1. Brochures can be useful, but… At most organizations, a great deal of time, effort, and money is spent designing, writing, and printing brochures. Just this week, there was even a discussion about brochures on the listserve of the Partnership for Philanthropic Planning. Very often, brochures are written and designed by committee which means a great deal of staff resources are invested. Yes, brochures can be somewhat useful. However, actually speaking with a prospect or donor is a far more powerful way to communicate. Brochures can broadcast a message, but they can’t tell you how the reader is reacting.

Just as you invest a great deal of time and money into developing brochures, you should make the same or greater investment in polishing your presentation and listening skills. Read and attend seminars about making effective presentations. Learn about powerful sales tactics. Discover how to be a better, active listener. If you’re already a good communicator, strive to be a great one. And, remember, there’s no substitute for actually being there for your prospect or donor.

2. Invite the public to contact you. Be open to talking to the public. I mean everybody, not just big donors. Let people know your door is open. Encourage calls and visits.

Throughout the course of the year, try to get in front of or on the phone with more folks than you did last year. Take more folks on a tour of your facility. Engage more people. Even if people do not accept your invitation, they’ll still appreciate your openness.

August 3, 2012

New Economic Data Suggest Continued Fundraising Challenges. What Can You Do?

Based on the latest economic data, nonprofit organizations in the USA should not expect significant growth in philanthropy through at least 2013. Fortunately, there are at least 10 things you can do to help your nonprofit weather the storm.

Historically, philanthropy in the USA has been approximately two percent of Gross Domestic Product. While this is not necessarily a cause-and-effect relationship, the correlation is consistent. Therefore, with slow economic growth, we will likely see slow philanthropic growth.

In 2011, the US experienced an annual GDP growth rate of 1.8 percent. That same year, overall giving rose by 4.0 percent in current dollars or 0.9 percent in inflation adjusted dollars, according to Giving USA 2012.

In the first quarter of 2012, the US economy grew at a rate of 2.0 percent. In the second quarter of 2012, US economic growth slowed to just 1.5 percent. Most economists agree that a growth rate of 2.0 percent or less is insufficient to lower the unemployment rate, now at 8.2 percent. Looking ahead to 2013, the Federal Reserve forecasts a growth rate of 2.5 percent, still modest.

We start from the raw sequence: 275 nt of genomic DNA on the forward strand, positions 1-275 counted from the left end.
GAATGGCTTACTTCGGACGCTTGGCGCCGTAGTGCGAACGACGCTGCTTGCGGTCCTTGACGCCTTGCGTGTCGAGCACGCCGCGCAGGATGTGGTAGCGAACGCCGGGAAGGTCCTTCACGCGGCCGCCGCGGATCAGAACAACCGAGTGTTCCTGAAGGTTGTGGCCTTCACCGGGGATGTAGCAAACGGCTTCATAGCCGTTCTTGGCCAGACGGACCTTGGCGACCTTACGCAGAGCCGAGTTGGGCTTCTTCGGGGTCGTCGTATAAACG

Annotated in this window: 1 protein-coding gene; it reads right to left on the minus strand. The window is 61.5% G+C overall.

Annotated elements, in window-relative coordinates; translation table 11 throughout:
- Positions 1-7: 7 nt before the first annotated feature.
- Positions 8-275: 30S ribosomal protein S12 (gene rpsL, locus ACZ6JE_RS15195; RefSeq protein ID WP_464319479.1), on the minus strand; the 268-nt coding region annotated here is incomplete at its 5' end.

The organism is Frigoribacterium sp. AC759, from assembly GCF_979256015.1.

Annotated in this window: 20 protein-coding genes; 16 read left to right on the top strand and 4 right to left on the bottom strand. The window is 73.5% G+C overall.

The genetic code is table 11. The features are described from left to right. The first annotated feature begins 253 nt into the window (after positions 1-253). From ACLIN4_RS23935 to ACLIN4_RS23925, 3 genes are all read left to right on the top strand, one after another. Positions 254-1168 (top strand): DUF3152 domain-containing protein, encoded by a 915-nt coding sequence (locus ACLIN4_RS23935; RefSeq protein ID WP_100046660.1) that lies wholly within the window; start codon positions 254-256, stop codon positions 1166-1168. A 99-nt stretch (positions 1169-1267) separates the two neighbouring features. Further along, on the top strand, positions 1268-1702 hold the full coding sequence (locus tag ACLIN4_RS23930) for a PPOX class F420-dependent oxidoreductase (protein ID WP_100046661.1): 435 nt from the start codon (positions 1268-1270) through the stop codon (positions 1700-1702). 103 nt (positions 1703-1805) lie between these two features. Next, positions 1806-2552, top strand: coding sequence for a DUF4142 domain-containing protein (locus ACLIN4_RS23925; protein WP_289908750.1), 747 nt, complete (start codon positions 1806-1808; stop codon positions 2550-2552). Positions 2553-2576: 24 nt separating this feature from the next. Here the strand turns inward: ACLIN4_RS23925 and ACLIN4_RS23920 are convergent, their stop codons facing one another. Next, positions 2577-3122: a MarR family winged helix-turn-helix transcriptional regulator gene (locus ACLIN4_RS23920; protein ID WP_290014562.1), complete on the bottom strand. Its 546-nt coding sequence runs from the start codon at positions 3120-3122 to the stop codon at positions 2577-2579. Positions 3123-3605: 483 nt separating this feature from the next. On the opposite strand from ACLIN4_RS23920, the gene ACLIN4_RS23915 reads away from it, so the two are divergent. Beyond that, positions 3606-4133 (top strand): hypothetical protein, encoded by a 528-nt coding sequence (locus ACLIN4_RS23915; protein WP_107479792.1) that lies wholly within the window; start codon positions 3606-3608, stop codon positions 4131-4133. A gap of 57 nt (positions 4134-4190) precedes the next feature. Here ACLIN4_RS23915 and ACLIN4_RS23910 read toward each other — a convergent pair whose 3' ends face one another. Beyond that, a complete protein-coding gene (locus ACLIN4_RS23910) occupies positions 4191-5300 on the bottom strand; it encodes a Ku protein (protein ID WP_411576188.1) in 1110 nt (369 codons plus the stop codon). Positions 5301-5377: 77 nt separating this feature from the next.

For the nonprofit sector, the GDP numbers mean the sector can expect philanthropy to grow in 2012 at a similar rate to 2011. Growth in 2013 will likely not be much better.

Despite my lack luster predictions for the nonprofit sector, I do believe there are at least 10 things that individual organizations can do to stimulate increased giving. If you implement just some of these ideas, your organization will likely achieve above average fundraising results:

1. Hug your donors. Ok, maybe not literally. But, you do need to let your donors know you love and appreciate them, now more than ever. Do you quickly acknowledge gifts? You should do so within 48 hours. Do you effectively thank donors? You should do so in at least seven different ways. Your thank you letters should be reviewed to ensure they are heartfelt, meaningful, and effective. Have board members call donors to thank them.

2. Tell donors about the impact of their gift. Donors want to know that their giving is making a difference. If their giving isn’t making a difference or they aren’t sure, they’re more likely to give elsewhere. So, report to your donors. Tell them what their giving is achieving and that their support is being used efficiently.

3. Start a new recognition program. One small nonprofit organization I know has started a new, special corporate giving club. CEOs of the corporate members are placed on an advisory board, receive special recognition, and are provided with networking opportunities. This new recognition program has already generated over $50,000 and is expected to generate far more. While enhancing existing recognition efforts is beneficial, starting a new recognition program can yield significant results.

April 13, 2012

Use the Right Tool for the Job

If my father were still alive, he would have celebrated his 89th birthday this week. Though he passed 15 years ago, I still miss him. And, I still remember the many lessons he taught me.

My dad was good with his hands. He had a well-equipped workshop where he built all sorts of things. One of the many lessons he shared with me is:

Always use the right tool for the job.”

In other words, if you need to pound a nail into a board, don’t use the handle of a screw-driver; use a hammer.

You get the idea.

It’s a simple concept. It’s really just common sense. Sadly, however, I speak with many nonprofit professionals who haven’t embraced this concept.

For example, I recently spoke with the head of a nonprofit organization who had received a rather large donation for a special project. To implement the project, the organization was required to raise additional support. Unfortunately, the organization was unable to raise the needed funds and, therefore, it could not move forward with the project. The organization faced the prospect of having to return the gift to the donor.

When I discussed the options with the head of the organization, he told me that the group’s lawyer had provided advice. From what was shared with me, it was pretty clear that the attorney was not a nonprofit law specialist. I could see that his initial advice suffered from his lack of expertise. While the lawyer may be a perfectly fine corporate or real estate attorney, he did not have the experience to deal with the complex issues at hand, both legal and ethical.